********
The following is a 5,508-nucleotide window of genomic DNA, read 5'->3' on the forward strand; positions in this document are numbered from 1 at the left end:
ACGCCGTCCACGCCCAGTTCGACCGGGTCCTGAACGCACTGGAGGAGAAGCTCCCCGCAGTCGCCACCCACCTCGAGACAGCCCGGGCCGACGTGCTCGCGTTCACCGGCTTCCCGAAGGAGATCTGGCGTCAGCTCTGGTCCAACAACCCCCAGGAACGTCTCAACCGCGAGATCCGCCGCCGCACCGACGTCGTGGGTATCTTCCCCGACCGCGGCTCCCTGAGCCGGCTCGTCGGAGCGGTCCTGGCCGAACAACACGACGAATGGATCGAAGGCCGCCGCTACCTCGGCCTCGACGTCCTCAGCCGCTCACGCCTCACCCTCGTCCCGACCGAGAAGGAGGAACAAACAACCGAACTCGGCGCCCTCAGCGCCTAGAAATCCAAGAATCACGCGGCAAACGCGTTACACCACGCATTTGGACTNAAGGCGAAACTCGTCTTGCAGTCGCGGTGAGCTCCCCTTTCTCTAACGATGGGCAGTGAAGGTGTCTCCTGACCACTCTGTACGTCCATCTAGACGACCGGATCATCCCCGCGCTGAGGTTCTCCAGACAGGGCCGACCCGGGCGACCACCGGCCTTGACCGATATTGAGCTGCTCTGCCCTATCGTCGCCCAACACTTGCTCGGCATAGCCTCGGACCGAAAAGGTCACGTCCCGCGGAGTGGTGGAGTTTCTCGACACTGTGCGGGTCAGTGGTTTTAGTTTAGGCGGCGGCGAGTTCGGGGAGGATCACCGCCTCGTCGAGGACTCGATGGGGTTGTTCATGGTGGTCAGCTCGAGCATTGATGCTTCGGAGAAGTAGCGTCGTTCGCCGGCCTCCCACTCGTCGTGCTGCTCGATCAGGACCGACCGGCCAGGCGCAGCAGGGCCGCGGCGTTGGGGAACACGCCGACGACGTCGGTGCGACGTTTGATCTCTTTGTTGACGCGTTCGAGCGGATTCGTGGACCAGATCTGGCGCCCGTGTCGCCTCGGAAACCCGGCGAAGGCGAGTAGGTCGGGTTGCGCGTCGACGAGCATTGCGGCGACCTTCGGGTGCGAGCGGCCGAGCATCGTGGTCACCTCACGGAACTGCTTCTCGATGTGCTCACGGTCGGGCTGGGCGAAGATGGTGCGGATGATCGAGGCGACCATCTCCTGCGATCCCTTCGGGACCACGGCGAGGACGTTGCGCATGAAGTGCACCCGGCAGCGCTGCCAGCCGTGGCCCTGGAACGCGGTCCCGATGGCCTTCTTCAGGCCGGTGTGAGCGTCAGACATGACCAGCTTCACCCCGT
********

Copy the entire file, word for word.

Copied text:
The following is a 5,508-nucleotide window of genomic DNA, read 5'->3' on the forward strand; positions in this document are numbered from 1 at the left end:
ACGCCGTCCACGCCCAGTTCGACCGGGTCCTGAACGCACTGGAGGAGAAGCTCCCCGCAGTCGCCACCCACCTCGAGACAGCCCGGGCCGACGTGCTCGCGTTCACCGGCTTCCCGAAGGAGATCTGGCGTCAGCTCTGGTCCAACAACCCCCAGGAACGTCTCAACCGCGAGATCCGCCGCCGCACCGACGTCGTGGGTATCTTCCCCGACCGCGGCTCCCTGAGCCGGCTCGTCGGAGCGGTCCTGGCCGAACAACACGACGAATGGATCGAAGGCCGCCGCTACCTCGGCCTCGACGTCCTCAGCCGCTCACGCCTCACCCTCGTCCCGACCGAGAAGGAGGAACAAACAACCGAACTCGGCGCCCTCAGCGCCTAGAAATCCAAGAATCACGCGGCAAACGCGTTACACCACGCATTTGGACTNAAGGCGAAACTCGTCTTGCAGTCGCGGTGAGCTCCCCTTTCTCTAACGATGGGCAGTGAAGGTGTCTCCTGACCACTCTGTACGTCCATCTAGACGACCGGATCATCCCCGCGCTGAGGTTCTCCAGACAGGGCCGACCCGGGCGACCACCGGCCTTGACCGATATTGAGCTGCTCTGCCCTATCGTCGCCCAACACTTGCTCGGCATAGCCTCGGACCGAAAAGGTCACGTCCCGCGGAGTGGTGGAGTTTCTCGACACTGTGCGGGTCAGTGGTTTTAGTTTAGGCGGCGGCGAGTTCGGGGAGGATCACCGCCTCGTCGAGGACTCGATGGGGTTGTTCATGGTGGTCAGCTCGAGCATTGATGCTTCGGAGAAGTAGCGTCGTTCGCCGGCCTCCCACTCGTCGTGCTGCTCGATCAGGACCGACCGGCCAGGCGCAGCAGGGCCGCGGCGTTGGGGAACACGCCGACGACGTCGGTGCGACGTTTGATCTCTTTGTTGACGCGTTCGAGCGGATTCGTGGACCAGATCTGGCGCCCGTGTCGCCTCGGAAACCCGGCGAAGGCGAGTAGGTCGGGTTGCGCGTCGACGAGCATTGCGGCGACCTTCGGGTGCGAGCGGCCGAGCATCGTGGTCACCTCACGGAACTGCTTCTCGATGTGCTCACGGTCGGGCTGGGCGAAGATGGTGCGGATGATCGAGGCGACCATCTCCTGCGATCCCTTCGGGACCACGGCGAGGACGTTGCGCATGAAGTGCACCCGGCAGCGCTGCCAGCCGTGGCCCTGGAACGCGGTCCCGATGGCCTTCTTCAGGCCGGTGTGAGCGTCAGACATGACCAGCTTCACCCCGT